If New York’s two biggest art fairs, the Armory Show and Frieze, skew blue-chip, the Art Dealers Association of America’s Art Show has a much different air about it. Mid-size galleries take the spotlight, often bringing with them work by under-recognized stars still awaiting their due.
This year’s edition, which opened with a preview benefiting the Henry Street Settlement, offered more of that, bringing with it plenty of discoveries and lots of understated art to admire. Bringing together 78 exhibitors from its national membership to the Park Avenue Armory in the Upper East Side, the aisles were thrumming as visitors strolled among the booths.
Below, a look at the six best booths at the fair, which runs until Sunday.
Peter Bradley at Karma
Now in his 80s, Peter Bradley might best be known for having organized “The De Luxe Show” in 1971 in Houston. Backed by patrons John and Dominique de Menil, it is often considered the first racially integrated art exhibition in the United States. (In 2021, Karma in New York and Parker Gallery in Los Angeles staged a tribute to the exhibition, bringing together many of the original works.) Yet Bradley has had a prolific career since then, and Karma has brought together several recent paintings by the artist, as well as two sculptures. Though Bradley has been working in sculpture for much of his career, his art in this mode has rarely been exhibited. The star of this booth is a mixed-media yellow work that includes pieces of broken wood, components of a toy bulldozer, and a silver saw.
Kurt Kauper at Marc Selwyn Fine Art and Ortuzar Projects
The most talked-about work at the Art Show this year might just be a 2002 painting by Kurt Kauper of a nude Cary Grant, who poses with one arm leaning on the mantel of a lit chimney and the other on his hip. A while back, the painting appeared kitschy; it turns out it has actually aged very well. Kauper’s recent output is strong, too. There’s something absolutely beguiling of Men in the Park (2021), an oval-shaped canvas that could be read as a contemporary, and overtly queer, take on Manet’s Le Déjeuner sur l’herbe (1863). Kauper has flipped the composition, so that now, only one figure is completely clothed, and he reclines on the grass at the right side of the painting, instead of the left. A second figure lays naked and face down, while a third, also nude, is caught mid-swing holding a baseball bat.
Charmion von Wiegand at Michael Rosenfeld Gallery
“Interior painting starts with the sign. In its initial states it is exorcism—a means of conquering the unknown,” Charmion von Wiegand wrote in a 1977 artist statement. Earlier this year, von Wiegand was the subject of a survey at the Kunstmuseum Basel, which was on view during Art Basel. For those who didn’t make the trek to Switzerland, the late artist’s longtime US representative, Michael Rosenfeld Gallery, has brought together a sampling of abstract works from across her career from the 1940s through 1970s. These jewel-like works, which synthesize and reinterpret Mondrian’s theories on Neoplasticism, are wonderful to behold. The booth’s bright yellow carpeting makes them look even better.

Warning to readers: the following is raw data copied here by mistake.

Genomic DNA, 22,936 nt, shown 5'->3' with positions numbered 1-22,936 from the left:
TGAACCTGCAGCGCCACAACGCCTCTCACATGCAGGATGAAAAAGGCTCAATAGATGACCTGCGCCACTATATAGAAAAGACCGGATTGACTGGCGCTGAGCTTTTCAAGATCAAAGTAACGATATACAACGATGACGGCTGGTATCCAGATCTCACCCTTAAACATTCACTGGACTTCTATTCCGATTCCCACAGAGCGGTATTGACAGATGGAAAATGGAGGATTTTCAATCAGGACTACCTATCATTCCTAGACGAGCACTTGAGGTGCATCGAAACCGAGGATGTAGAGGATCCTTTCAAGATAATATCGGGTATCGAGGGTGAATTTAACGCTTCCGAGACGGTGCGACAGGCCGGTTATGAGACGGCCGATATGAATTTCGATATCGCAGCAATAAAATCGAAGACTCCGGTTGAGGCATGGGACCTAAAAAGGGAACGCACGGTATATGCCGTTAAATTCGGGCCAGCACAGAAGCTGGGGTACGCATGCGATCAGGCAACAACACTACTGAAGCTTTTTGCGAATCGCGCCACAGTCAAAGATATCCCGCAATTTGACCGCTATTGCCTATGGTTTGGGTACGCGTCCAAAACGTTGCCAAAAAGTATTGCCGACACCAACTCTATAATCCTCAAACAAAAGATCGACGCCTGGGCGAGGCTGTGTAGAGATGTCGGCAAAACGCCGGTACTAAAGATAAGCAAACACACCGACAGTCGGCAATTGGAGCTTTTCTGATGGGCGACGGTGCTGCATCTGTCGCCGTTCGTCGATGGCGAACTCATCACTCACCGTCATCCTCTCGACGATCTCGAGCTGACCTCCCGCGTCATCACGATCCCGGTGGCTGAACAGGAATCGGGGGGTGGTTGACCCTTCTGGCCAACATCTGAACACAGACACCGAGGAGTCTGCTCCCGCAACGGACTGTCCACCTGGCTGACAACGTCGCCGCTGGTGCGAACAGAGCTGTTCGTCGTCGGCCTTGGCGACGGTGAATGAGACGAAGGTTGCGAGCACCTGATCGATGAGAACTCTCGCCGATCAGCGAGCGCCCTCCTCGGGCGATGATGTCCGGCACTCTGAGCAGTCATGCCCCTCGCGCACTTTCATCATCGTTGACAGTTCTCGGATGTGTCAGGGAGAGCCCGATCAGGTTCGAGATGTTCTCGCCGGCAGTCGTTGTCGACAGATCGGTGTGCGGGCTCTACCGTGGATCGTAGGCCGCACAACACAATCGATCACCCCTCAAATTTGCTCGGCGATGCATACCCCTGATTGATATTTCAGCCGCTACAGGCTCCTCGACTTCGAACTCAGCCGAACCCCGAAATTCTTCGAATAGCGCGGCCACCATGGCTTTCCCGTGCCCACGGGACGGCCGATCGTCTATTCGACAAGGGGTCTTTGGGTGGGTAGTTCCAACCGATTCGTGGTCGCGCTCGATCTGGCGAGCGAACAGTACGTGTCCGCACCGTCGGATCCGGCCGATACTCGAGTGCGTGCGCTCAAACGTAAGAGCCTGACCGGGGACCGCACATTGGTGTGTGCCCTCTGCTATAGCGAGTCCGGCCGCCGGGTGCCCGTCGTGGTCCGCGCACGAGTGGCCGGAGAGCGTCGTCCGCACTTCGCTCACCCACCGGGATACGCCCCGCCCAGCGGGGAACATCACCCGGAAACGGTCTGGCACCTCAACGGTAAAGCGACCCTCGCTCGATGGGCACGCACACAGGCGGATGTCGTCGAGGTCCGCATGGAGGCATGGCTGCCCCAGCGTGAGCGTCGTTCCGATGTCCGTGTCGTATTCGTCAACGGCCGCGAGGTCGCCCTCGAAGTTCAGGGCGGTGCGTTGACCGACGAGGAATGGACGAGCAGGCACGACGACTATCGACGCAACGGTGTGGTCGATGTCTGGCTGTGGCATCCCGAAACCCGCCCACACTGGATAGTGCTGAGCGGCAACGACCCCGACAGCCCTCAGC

Arvie Smith at Monique Meloche
Portland-based octogenarian Arvie Smith isn’t showing signs of slowing down anytime soon. In this suite of new paintings, Smith takes on “what’s going on in the world, the things I’m concerned about,” as he said during the VIP benefit. This showing at the Art Show is his first in more than 30 years; his mentor at MICA, artist Grace Hartigan, organized the last presentation of his art, in 1992. Among his concerns, he said, are “my future, the future of the world, the future of Black people.” In the booth’s center is Black Athena (2023), a dense composition that features Donald Trump dressed as McDonald’s Hamburglar, seen behind the titular Black Athena, mounted on horse; in the right corner is Supreme Court justice Clarence Thomas holding a bag of money.
Tavares Strachan at Marian Goodman Gallery
Near the fair’s entrance, Marian Goodman Gallery has a stunning presentation of closely watched artist Tavares Strachan. At the booth’s center are three ceramic sculptures, displayed atop black-painted plinths resembling storage crates, that build upon his ongoing The Encyclopedia of Invisibility project, which aims to compile countless people who have been left out the historical canon, specifically the Encyclopedia Britannica. These sculptures are part homage to important figures—Marcus Garvey, Andrea Crabtree, and the Oba of Benin—but they are also self-portraits, with Strachan merging his own likeness into these representations.
Taizo Kuroda at Yoshii
The most meditative booth at the Art Show comes via a Yoshii, which has brought white porcelain works by late Japanese ceramicist Taizo Kuroda, who died in 2021. The booth’s highlights are sculptures that were actually failed experiments—works that broke in the kiln. But with Kuroda’s exacting eye and rigor, these selected pieces shine as brightly as any of his successful ceramics might have.